Charles Fried

Stephen and Barbara Friedman Visiting Professor of Law (Fall 2012)

Office: Jerome Greene Hall
435 West 116 Street
New York NY 10027

Assistant Info

Name: Natalia Chavez
Phone: (212) 854-8118
Courses/Current Research
  • Constitutional Law
  • Expert Evidence
  • Legal and Moral Philosophy


  • Princeton University A.B. 1956
  • Oxford University B.A. 1958
  • Columbia Law School J.D. 1960
  • Oxford University M.A. 1960

Media Contact:

  • Public Affairs, (212) 854-2650.

Detailed Biography:

Professor Fried has been the Beneficial Professor of Law at Harvard University since 1999 and a member of the faculty since 1961. He served as United States Solicitor General from 1985 to 1989, representing the Reagan Administration before the Supreme Court in 25 cases.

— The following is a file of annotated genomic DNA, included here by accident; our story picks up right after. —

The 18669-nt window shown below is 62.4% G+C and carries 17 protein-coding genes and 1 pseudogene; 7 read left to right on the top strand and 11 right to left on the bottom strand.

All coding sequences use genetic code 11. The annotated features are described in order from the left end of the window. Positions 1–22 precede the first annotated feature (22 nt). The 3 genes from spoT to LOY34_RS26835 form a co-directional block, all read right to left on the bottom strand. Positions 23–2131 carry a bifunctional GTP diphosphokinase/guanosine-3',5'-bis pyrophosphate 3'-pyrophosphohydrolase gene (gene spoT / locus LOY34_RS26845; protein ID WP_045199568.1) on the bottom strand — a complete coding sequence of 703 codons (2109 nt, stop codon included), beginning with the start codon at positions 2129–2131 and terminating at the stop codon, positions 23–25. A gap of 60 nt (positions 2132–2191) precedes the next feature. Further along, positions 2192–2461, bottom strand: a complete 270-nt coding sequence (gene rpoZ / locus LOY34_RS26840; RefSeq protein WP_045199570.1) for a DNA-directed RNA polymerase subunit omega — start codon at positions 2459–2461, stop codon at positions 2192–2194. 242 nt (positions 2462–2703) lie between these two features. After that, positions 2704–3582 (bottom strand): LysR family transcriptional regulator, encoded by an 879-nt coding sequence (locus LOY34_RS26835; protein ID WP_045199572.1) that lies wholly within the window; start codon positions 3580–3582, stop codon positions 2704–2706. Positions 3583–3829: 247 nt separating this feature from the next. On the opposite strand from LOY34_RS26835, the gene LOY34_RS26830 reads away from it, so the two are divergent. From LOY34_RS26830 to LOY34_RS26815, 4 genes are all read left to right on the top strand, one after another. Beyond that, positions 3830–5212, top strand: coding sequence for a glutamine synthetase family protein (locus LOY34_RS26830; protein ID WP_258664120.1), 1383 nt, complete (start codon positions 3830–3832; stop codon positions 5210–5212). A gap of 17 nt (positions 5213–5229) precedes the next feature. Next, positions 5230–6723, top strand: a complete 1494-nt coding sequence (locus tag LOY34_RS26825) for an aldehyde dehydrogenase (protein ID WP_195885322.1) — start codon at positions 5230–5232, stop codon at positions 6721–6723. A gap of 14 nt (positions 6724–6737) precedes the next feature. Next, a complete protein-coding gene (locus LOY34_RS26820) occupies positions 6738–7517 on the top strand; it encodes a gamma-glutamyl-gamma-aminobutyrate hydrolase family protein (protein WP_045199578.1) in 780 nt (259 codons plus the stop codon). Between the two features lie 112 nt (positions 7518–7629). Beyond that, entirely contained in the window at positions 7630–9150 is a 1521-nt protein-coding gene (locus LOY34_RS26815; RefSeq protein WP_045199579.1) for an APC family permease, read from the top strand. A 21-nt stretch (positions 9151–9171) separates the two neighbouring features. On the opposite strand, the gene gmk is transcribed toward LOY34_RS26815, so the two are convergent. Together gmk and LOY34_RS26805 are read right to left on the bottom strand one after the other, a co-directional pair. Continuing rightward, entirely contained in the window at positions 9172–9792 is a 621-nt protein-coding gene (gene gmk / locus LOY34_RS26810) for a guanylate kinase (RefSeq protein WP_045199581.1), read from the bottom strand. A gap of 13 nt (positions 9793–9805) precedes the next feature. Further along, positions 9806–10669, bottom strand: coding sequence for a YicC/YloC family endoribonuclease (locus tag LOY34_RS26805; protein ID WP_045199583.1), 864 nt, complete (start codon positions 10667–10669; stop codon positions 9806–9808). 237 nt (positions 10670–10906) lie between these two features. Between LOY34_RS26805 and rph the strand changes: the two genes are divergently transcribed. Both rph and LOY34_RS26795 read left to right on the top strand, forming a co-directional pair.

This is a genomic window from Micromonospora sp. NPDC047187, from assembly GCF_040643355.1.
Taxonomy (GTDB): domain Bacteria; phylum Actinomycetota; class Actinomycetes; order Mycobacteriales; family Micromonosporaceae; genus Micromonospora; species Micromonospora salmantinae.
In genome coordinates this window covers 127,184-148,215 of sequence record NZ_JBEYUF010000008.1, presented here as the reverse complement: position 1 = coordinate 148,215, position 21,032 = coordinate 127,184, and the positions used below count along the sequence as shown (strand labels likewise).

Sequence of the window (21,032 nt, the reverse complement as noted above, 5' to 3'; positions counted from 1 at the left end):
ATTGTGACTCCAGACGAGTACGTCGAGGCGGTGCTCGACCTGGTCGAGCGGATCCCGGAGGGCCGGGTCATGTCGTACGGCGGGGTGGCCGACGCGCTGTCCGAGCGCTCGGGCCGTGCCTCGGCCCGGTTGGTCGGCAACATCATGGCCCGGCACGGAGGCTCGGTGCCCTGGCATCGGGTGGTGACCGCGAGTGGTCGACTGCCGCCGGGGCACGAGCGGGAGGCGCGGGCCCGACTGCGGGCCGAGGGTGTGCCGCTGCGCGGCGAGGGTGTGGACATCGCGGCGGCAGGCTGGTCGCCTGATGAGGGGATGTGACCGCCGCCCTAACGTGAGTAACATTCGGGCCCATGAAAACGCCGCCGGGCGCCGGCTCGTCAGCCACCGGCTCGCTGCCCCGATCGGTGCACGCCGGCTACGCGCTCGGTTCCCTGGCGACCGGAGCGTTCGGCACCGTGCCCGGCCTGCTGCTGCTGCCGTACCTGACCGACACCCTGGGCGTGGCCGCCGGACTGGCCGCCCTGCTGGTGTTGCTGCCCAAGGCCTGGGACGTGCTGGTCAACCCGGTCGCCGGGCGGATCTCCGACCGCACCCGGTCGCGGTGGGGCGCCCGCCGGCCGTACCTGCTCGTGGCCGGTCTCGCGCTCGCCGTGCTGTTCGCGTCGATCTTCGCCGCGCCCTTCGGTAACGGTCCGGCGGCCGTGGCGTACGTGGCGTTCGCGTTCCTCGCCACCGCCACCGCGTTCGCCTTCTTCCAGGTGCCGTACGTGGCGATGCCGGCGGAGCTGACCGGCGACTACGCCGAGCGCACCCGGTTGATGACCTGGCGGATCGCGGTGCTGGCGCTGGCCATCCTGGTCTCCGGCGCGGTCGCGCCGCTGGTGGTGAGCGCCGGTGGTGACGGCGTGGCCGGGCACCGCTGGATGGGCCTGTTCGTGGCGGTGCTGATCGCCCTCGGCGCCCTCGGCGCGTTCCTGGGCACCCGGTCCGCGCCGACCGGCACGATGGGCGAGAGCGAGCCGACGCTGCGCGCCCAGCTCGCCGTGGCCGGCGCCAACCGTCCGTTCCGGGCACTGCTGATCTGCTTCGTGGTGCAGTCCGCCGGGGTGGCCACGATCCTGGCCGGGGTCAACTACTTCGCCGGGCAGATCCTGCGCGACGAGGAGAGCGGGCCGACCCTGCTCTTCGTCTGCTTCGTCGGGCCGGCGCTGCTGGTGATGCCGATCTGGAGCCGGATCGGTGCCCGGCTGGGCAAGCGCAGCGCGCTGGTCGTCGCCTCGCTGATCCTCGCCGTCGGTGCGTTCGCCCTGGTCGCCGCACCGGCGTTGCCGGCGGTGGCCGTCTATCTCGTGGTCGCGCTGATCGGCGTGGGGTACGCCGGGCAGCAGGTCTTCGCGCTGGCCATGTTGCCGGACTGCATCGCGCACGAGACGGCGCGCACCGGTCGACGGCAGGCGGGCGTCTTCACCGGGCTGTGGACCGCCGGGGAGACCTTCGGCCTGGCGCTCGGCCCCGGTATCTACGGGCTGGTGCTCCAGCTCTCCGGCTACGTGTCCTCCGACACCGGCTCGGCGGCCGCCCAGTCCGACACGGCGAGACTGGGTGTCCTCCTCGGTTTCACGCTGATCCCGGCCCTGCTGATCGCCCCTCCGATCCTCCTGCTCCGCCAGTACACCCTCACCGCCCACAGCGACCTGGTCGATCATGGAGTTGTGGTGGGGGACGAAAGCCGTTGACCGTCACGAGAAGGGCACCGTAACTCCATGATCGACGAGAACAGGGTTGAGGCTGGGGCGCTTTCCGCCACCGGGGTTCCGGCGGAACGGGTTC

From September 1995 until June 1999, Fried served as an Associate Justice of the Supreme Judicial Court of Massachusetts, while teaching constitutional law at Harvard Law School as a Distinguished Lecturer.

Fried is a member of the National Academy of Sciences' Institute of Medicine, the American Academy of Arts and Sciences, and the American Law Institute.

He has published extensively, including work in moral and political theory.

Selected Publications:

  • Modern Liberty and the Limits of Government (W.W. Norton and Company 2006).
  • Saying What the Law Is: The Constitution in the Supreme Court (Harvard University Press 2004).
  • Making Tort Law: What Should Be Done and Who Should Do It (AEI Press 2003), with David Rosenberg.
  • "An Unreasonable Reaction to a Reasonable Decision" in Bush v. Gore: The Question of Legitimacy (Yale University Press, 2002).
  • "Five to Four: Reflections on the School Voucher Case," 116 Harvard Law Review 163 (2002).
  • "Perfect Freedom or Perfect Control?" 114 Harvard Law Review 606 (2000).
  • "Perfect Freedom, Perfect Justice," 78 Boston University Law Review 3 (1998).
  • Order and Law: Arguing the Reagan Revolution -- A Firsthand Account (New York: Simon & Schuster 1991).
  • Contract As Promise: A Theory of Contractual Obligation (Harvard University Press 1981).